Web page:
Wednesday, February 3, 2010

Three Reasons I Quit Reading

The past week when I've gone into the bedroom, my husband is propped up against the headboard, book in hand, glasses perched on his nose...eyes shut tight. I know what he's reading....because I was reading the same book a week before. Karl Marx by Julius Smulkstys. After two nights of doing just as my husband and falling asleep mid-sentence, I gave up and instead devoured Stately Pursuits by Katie Fforde. Now before you think that I'm just into chic lit, I went on to read another of Fforde's books--Life Skills--and fell asleep right next to my husband.
It's not the subject matter. It's the presentation.
Three things that make me quit reading--or work "better than sleep medicine" as my husband would say:
1)The description of the world I'm being asked to occupy is confusing and I can't stand up. In fact, I feel brain dead. With Marx it was Dialectic, Hegelian Method, Negation of the Negation etc. With Fforde it was Locks and Windlasses.
2) The author skips all the conflict/drama. Marx, the father of the communist doctrine who stated that "religion is an opiate of the masses" came from a long line of rabbis. In fact, his own father was a rabbi! How did Marx get out of this? What family struggles were there? I want to read this.
3) I don't have enough invested in the character to want to turn the page. Now I'm fascinated by Marx--just as I am by other world theologians (Mohammed, Jesus, Buddha, etc.) so it's hard to turn me off. With most books, however, I only know the character from the description provided. I only care about the character because the author is asking me to. In Fforde's book, the main character is an unmarried woman getting up there in age--and surrounded by people telling her she needs to have children before it's too late. But she doesn't care. She's not afraid of anything, not inhibited by anything. In fact, every scrape she gets into, she easily gets out of---even when she turns up pregnant. It's hard to care about a teflon-coated character. I want my character to feel fear and anger and sadness and longing. Or I think, "So what?"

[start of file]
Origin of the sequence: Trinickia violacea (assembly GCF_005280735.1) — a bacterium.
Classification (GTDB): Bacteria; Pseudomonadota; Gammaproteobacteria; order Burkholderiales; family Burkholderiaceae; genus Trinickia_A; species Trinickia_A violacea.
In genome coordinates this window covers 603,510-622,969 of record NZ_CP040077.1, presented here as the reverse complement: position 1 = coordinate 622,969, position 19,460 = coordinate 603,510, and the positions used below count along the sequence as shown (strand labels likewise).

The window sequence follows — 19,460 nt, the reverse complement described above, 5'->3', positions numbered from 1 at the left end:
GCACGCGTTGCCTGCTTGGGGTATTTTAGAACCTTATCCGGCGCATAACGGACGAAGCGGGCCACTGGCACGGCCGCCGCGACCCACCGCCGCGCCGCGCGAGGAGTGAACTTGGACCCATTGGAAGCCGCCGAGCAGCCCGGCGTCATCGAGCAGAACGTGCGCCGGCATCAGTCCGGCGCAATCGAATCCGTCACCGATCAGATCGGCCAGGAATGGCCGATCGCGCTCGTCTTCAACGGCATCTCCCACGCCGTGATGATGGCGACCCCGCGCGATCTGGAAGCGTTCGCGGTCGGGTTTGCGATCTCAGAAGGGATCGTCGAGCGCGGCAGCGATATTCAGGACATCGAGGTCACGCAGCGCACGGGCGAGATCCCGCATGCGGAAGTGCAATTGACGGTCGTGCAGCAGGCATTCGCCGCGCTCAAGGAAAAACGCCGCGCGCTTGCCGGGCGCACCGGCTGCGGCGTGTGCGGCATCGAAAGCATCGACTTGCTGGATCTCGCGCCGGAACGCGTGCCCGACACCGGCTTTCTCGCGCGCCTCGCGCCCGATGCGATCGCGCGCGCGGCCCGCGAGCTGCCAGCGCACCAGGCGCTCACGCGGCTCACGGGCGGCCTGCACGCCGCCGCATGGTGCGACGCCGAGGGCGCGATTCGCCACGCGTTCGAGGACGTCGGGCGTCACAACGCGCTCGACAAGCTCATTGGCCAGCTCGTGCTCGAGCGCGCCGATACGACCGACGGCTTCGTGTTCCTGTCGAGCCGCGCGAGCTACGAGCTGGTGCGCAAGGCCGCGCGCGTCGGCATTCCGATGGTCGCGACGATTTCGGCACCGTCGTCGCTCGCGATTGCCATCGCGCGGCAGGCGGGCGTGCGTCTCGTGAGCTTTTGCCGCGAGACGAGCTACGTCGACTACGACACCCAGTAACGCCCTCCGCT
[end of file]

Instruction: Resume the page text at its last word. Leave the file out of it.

I haven't given up on Fforde (who is amazing with dialogue, and humorous to boot) nor on Marx. However, please--if you know of a good book on Marx--let me know. We've had enough sleeping medicine.

No comments:

What People Are Saying About My Half of the Sky

My Half of the Sky was the BookSense Pick for August 2006 as well as a Forbes Book Club Pick.

"McBurney-Lin tells a wonderfully entertaining story with the traditional coming-of-age theme (which is experienced universally)...weaving in the cultural challenges of growing up in China's rapidly changing social system."
Mary Warpeha, co-President of the Minnesota Chapter of US-China Friendship Association
March 2010

"The novel ...includes many of the tales and the folk ways of the people living in the rural areas of South China, still followed provincially. The story takes place in current China, but could relate the dilemma of any young woman in rural China through the ages."